M's add Silva to rotation
Splitting his fingers on the mound is one way Carlos Silva plans to repay a Mariners team that has made him the richest pitcher in franchise...
Seattle Times staff reporter
Splitting his fingers on the mound is one way Carlos Silva plans to repay a Mariners team that has made him the richest pitcher in franchise history.
Silva began deploying a split-finger fastball against left-handed hitters midway through last season. All of the sudden, the southpaw bats that tormented him the first half couldn't get very good wood on the ball.
It's small things like those that help explain why the Mariners would give a four-year, $48 million contract to a league-average sinker-ball pitcher who wins about as many games as he loses. Another reason would be the fact that the price of even mediocre pitchers is soaring and the Mariners desperately need more arms to give their lackluster rotation a fighting chance.
"There was a lot of things I was doing, especially with the left-handers," Silva said Thursday, after a news conference in which his new deal was announced. "I was more aggressive against them. I'm a sinker-ball pitcher and my coach was telling me I was using the sinker ball too much. They were sitting on my pitch outside."
Instead, the 28-year-old began busting the hitters inside with a four-seam fastball. That would help set them up for the new splitter, which began in but then floated away from lefty hitters.
"That was a big key for me, especially in the second half of the season," Silva said.
Don't take his word for it. The statistics he posted in the second half against left-handers speak almost as loudly as all those millions in his new contract.
Left-handed hitters posted a hefty .382 on-base percentage against Silva before the All-Star break last season. But they managed just a lowly .289 on-base mark off him after that.
Being able to retire lefty hitters is crucial to any pitcher trying to find an advantage to pitching at Safeco Field. For all of the advantages Silva could have here — like fly balls not carrying well — the reality is that Safeco seems to also favor left-handed batters who can pull the ball.
The Mariners are banking quite a bit of money on Silva being able to post above-average numbers. He went 13-14 with a 4.19 earned-run average for the Minnesota Twins last season, pitching in a home ballpark that does not favor pitchers, but does allow a lot of balls to be hit into play.
Silva's new deal includes a $5 million signing bonus as part of the $48 million overall package. There's also a mutual option for a fifth year at $12 million, with a $2 million buyout clause also included in the $48 million guaranteed money.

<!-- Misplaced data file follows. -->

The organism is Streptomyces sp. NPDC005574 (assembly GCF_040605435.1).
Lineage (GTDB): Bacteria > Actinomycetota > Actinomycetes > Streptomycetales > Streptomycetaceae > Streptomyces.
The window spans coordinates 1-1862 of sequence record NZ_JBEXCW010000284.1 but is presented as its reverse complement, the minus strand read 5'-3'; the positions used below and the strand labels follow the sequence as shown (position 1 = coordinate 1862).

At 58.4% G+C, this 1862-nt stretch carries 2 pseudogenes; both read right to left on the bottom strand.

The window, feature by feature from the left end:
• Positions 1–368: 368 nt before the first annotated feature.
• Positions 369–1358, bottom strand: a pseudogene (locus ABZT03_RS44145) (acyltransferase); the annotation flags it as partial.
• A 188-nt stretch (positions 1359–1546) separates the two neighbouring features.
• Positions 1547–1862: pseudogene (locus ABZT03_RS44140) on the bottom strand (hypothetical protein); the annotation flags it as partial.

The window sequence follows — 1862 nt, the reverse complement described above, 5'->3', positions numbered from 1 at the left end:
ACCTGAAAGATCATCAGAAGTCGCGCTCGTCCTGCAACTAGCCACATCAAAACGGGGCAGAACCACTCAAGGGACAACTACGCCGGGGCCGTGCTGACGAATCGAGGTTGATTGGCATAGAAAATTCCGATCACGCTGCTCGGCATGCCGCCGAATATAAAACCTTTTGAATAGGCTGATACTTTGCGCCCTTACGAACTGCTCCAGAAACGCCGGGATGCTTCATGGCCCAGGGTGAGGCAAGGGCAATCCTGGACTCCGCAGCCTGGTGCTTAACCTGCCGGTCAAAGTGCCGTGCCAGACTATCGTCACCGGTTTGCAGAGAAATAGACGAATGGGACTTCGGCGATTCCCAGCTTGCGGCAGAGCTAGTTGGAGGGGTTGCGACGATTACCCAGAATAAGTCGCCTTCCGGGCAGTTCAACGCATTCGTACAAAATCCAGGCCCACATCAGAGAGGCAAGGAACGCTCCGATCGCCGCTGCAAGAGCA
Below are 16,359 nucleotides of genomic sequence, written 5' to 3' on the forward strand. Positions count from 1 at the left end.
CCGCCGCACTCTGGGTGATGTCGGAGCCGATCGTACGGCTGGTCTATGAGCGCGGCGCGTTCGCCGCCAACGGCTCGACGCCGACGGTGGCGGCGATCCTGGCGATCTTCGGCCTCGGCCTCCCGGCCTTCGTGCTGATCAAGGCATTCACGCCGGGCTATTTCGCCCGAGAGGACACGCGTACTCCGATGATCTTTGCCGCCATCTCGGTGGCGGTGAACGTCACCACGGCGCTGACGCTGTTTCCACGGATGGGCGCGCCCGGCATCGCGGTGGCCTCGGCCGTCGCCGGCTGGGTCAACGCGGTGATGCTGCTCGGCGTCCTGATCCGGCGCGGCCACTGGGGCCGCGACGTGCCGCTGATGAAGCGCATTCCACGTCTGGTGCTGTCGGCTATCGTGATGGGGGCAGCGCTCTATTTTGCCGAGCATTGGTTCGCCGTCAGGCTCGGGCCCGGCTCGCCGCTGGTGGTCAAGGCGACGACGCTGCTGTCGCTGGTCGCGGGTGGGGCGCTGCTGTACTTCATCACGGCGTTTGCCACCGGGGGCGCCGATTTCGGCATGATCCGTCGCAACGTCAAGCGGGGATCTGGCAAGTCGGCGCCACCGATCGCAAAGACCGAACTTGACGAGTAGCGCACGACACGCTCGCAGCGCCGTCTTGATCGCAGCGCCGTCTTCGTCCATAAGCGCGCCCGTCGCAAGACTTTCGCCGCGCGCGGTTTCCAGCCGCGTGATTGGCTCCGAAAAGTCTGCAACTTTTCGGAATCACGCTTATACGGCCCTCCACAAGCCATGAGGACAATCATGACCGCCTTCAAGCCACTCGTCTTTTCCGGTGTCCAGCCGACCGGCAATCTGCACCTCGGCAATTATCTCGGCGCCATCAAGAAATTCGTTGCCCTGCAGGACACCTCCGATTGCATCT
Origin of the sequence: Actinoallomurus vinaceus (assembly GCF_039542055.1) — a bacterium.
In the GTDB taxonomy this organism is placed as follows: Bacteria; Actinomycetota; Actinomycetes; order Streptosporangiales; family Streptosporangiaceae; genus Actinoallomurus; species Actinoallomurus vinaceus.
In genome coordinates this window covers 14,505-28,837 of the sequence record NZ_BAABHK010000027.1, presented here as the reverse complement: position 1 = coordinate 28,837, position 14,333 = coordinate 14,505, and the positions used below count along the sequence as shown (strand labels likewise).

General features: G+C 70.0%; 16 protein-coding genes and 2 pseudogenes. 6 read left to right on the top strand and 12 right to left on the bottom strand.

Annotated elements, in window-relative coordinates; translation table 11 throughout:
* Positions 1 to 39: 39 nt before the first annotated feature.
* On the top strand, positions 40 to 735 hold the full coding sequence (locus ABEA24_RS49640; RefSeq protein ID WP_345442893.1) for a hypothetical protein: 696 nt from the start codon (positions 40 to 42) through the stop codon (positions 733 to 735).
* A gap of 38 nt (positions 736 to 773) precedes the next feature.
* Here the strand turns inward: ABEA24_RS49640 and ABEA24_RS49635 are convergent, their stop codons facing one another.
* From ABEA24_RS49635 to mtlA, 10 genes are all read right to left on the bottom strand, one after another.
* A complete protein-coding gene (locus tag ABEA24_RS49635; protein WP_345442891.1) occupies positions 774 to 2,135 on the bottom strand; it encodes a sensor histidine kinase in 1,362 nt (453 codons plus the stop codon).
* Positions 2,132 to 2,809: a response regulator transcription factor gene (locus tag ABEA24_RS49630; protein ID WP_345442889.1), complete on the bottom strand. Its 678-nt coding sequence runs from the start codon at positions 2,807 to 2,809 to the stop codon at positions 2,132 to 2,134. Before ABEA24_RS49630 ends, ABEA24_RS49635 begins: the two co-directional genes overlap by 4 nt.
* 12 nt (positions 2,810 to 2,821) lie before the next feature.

"It's a big add for us in a spot where we had to add some power into our rotation," Mariners general manager Bill Bavasi said. "I don't think he's a good fit just for [our] club. I think he's a good fit for any club. Guys who come in and throw strikes and are consistent at that, and have done it in the American League ... fit anywhere.
"We definitely have two different leagues right now and it was important for us to use that in our evaluations."
That latter part helps explain why Bavasi was so willing to throw Silva the kind of dollars he'd been prepared to spend on Japanese free-agent Hiroki Kuroda. The Los Angeles Dodgers signed Kuroda for three years, $35.3 million Saturday, causing the Mariners to increase their efforts to land Silva.
Bavasi spoke often, once the news conference was over, about the fact that Silva — unlike Kuroda — has already proven himself in the AL. Silva presently slots anywhere from No. 2 to No. 4 in the rotation, but that could change once the Mariners bring in another pitcher.
Although Bavasi spoke of his club now being able to compete with the Los Angeles Angels for the AL West, it's clear he would like to upgrade the front end of the rotation. Talks continue with the Baltimore Orioles for pitcher Erik Bedard, while the Mariners say they're still in on Minnesota Twins starter Johan Santana.
Silva and Santana were best friends in Minnesota. So much so that when Silva got married on Dec. 1 in his native Venezuela, Santana was in the wedding party.
While the two have spoken about Silva's decision to come to Seattle, don't look for that to have much impact on what still is a longshot bid to bring the Twins ace here.
"He'll make his own decision on that," Silva said. "I have nothing to do with it."
Silva's new wife, Maria, a St. Paul, Minn., native who met him while he was with the Twins, flew in from Minnesota with the pitcher on Wednesday and attended the news conference. The pair are off to Venezuela this morning, where they are giving away Christmas gifts to impoverished children in Silva's hometown as part of an annual fundraiser they operate.
That trip, he said humbly, will help lend some context to the mind-boggling money he just earned for his pitching ability.
"I know it's a good morning for me and for my family," he said. "But it's not only about the money."
Geoff Baker: 206-464-8286 or firstname.lastname@example.org
Copyright © 2007 The Seattle Times Company
UPDATE - 8:27 PM
Catcher Gregg Zaun retires after 16 seasons
Sam and Sara Lucchese create handmade pasta out of their kitchen-garage adjacent to their Ballard home. Here, they illustrate the final steps in making pappardelle pasta.
"Iron Man 3" kicks off a summer blockbuster season that will see hundreds of speeding, squealing, exploding, airborne, rolling and smoking vehicles in...
Post a comment